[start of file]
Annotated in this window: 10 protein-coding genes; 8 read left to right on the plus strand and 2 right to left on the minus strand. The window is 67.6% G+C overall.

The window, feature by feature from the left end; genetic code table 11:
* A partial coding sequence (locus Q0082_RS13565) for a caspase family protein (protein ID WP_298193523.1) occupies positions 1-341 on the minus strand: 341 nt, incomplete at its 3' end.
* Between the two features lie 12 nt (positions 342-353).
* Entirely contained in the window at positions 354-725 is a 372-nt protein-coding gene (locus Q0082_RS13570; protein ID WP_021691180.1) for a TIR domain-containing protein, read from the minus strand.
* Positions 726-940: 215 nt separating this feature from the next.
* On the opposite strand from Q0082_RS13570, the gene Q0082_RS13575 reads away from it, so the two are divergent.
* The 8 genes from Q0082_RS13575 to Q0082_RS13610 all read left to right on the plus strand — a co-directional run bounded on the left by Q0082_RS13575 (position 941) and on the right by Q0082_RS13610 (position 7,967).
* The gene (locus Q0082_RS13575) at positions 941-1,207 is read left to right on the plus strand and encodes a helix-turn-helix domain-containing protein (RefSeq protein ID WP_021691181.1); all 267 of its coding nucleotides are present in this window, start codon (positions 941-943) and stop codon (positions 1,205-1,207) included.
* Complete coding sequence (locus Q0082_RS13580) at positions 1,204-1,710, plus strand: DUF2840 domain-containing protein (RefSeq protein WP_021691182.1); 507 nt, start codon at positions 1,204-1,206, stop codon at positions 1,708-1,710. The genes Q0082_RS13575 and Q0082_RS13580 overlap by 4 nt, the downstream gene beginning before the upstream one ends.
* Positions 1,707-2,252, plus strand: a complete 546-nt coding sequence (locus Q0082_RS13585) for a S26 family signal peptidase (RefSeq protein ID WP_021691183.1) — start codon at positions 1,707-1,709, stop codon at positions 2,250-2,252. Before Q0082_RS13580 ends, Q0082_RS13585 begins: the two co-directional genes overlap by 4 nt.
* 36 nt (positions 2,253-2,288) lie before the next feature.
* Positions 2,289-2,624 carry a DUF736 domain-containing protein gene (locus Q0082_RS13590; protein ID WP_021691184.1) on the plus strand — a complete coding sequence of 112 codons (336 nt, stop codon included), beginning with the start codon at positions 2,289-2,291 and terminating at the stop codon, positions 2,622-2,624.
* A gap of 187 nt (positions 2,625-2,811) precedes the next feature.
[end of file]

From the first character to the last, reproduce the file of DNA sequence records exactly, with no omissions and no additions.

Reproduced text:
Annotated in this window: 10 protein-coding genes; 8 read left to right on the plus strand and 2 right to left on the minus strand. The window is 67.6% G+C overall.

The window, feature by feature from the left end; genetic code table 11:
* A partial coding sequence (locus Q0082_RS13565) for a caspase family protein (protein ID WP_298193523.1) occupies positions 1-341 on the minus strand: 341 nt, incomplete at its 3' end.
* Between the two features lie 12 nt (positions 342-353).
* Entirely contained in the window at positions 354-725 is a 372-nt protein-coding gene (locus Q0082_RS13570; protein ID WP_021691180.1) for a TIR domain-containing protein, read from the minus strand.
* Positions 726-940: 215 nt separating this feature from the next.
* On the opposite strand from Q0082_RS13570, the gene Q0082_RS13575 reads away from it, so the two are divergent.
* The 8 genes from Q0082_RS13575 to Q0082_RS13610 all read left to right on the plus strand — a co-directional run bounded on the left by Q0082_RS13575 (position 941) and on the right by Q0082_RS13610 (position 7,967).
* The gene (locus Q0082_RS13575) at positions 941-1,207 is read left to right on the plus strand and encodes a helix-turn-helix domain-containing protein (RefSeq protein ID WP_021691181.1); all 267 of its coding nucleotides are present in this window, start codon (positions 941-943) and stop codon (positions 1,205-1,207) included.
* Complete coding sequence (locus Q0082_RS13580) at positions 1,204-1,710, plus strand: DUF2840 domain-containing protein (RefSeq protein WP_021691182.1); 507 nt, start codon at positions 1,204-1,206, stop codon at positions 1,708-1,710. The genes Q0082_RS13575 and Q0082_RS13580 overlap by 4 nt, the downstream gene beginning before the upstream one ends.
* Positions 1,707-2,252, plus strand: a complete 546-nt coding sequence (locus Q0082_RS13585) for a S26 family signal peptidase (RefSeq protein ID WP_021691183.1) — start codon at positions 1,707-1,709, stop codon at positions 2,250-2,252. Before Q0082_RS13580 ends, Q0082_RS13585 begins: the two co-directional genes overlap by 4 nt.
* 36 nt (positions 2,253-2,288) lie before the next feature.
* Positions 2,289-2,624 carry a DUF736 domain-containing protein gene (locus Q0082_RS13590; protein ID WP_021691184.1) on the plus strand — a complete coding sequence of 112 codons (336 nt, stop codon included), beginning with the start codon at positions 2,289-2,291 and terminating at the stop codon, positions 2,622-2,624.
* A gap of 187 nt (positions 2,625-2,811) precedes the next feature.